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June 20, 2003

VAUGHT'S VIEWS: Being deaf no problem for all-star Clayton

From: Danville Advocate, KY - Jun 20, 2003

Sports Editor

LEXINGTON -- If being deaf makes playing football harder, Terry Clayton doesn't know it.

"I really can't say if it is harder or not. This is the way I've always played. I can't compare it to what it would be like playing with hearing," said Clayton.

Obviously, Clayton has not let his loss of hearing stop him from playing. In fact, he played so well as a fullback-linebacker at Logan County last season that he was named to the Kentucky all-star team that will play Tennessee tonight at 6 at Commonwealth Stadium.

He's the first deaf player to play for the Kentucky all-star team, an honor he knows will make younger deaf athletes probably use him as a role model for what they can accomplish.

However, all-star coach Bob Redman, the coach at Louisville Male, says Clayton should inspire everyone.

"There's no way being deaf is a handicap for him," Redman said. "It's a slight inconvenience at most. It was beautiful to watch him blend in with all the other players. You forget there even is a hearing problem, which is exactly what he wants."

He has ties to Danville

Clayton has ties to Danville. He lost his hearing at age 5 and his family moved to Danville. He went to Kentucky School for the Deaf through fifth grade before his family moved back to Logan County. He still fondly recalls friends and teachers he had at KSD and several of those teachers came to watch him play a game last season.

"I had a lot of friends there," Clayton said.

He played in a recreational football league his sixth-grade year. The next year he went out for the middle school football and basketball team. That's when he started his dream of becoming not only a high school football player, but eventually making his way to the National Football League where his cousin, Joseph Jefferson, plays for the Indianapolis Colts.

"All my family is big into football," Clayton said. "It's always been my favorite sport. That has never changed."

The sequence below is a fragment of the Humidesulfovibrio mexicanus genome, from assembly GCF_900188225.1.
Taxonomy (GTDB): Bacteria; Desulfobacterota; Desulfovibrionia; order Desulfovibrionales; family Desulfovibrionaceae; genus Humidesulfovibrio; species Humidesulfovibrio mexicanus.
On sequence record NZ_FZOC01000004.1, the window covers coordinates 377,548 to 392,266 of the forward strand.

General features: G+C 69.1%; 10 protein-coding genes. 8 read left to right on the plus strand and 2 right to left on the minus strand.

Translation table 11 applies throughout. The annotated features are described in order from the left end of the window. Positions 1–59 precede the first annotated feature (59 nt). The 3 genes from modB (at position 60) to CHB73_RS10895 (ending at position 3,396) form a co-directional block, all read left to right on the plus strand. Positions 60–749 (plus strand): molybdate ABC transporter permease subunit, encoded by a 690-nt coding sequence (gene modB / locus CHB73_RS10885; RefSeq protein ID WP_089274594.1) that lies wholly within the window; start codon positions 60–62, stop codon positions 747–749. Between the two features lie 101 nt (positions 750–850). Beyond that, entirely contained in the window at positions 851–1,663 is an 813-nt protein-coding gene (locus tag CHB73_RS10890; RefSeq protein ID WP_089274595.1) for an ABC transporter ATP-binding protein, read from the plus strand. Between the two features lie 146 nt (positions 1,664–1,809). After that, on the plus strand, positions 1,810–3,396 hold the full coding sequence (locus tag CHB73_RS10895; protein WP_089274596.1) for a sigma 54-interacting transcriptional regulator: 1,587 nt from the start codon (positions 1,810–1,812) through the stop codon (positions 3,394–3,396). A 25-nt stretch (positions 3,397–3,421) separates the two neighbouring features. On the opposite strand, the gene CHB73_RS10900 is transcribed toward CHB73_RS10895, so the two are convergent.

One other constant has been his interpreter, Karen Williams. She's been on the football sidelines with him the last six years and will be again here tonight. Even though his teammates thought so much of him that many tried to learn sign language, he still needed Williams there to help during practice and between plays at games.

"I knew he was in this for the long run when he started," Williams said. "He said from the start he was going to be a pro player. We knew after high school that college would be the next level and we prepared for that."

He will be a walk-on at Kentucky

Not only will Clayton play college football, but he will play at Kentucky. He was invited to join the team as a walk-on player by coach Rich Brooks and quickly accepted the invitation.

"They are the best team and I wanted to stay in state to play," Clayton said. "I really don't know where I'll play. Maybe safety, maybe linebacker. I don't care where they put me. I just want to play for Kentucky."

He'll have an interpreter in the classroom and at football at Kentucky. He had a 3.2 grade-point average in high school.

"I can tell you from being his interpreter that he is always going to be very humble, but he studies twice as hard as most people," Williams said. "He plans to use the tutoring center at Kentucky a lot. He'll do his homework every night. As hard as he works on football, he works even harder on his studies."

Williams has a son attending the University of Louisville and has season football tickets there. However, she expects to become a Kentucky fan while Clayton is there.

"He doesn't see himself as special or as having a disability," Williams said. "His friends don't see it that way, either. He was very popular in school and he'll be popular at UK. You can't help but like him."

And admire him. Yet he wants no special treatment and probably would have preferred to talk way more about his football than being deaf this week.

"I just can't wait for the game," Clayton said. "I think we are going to play hard and win. That would really be something."

Just like Clayton is.

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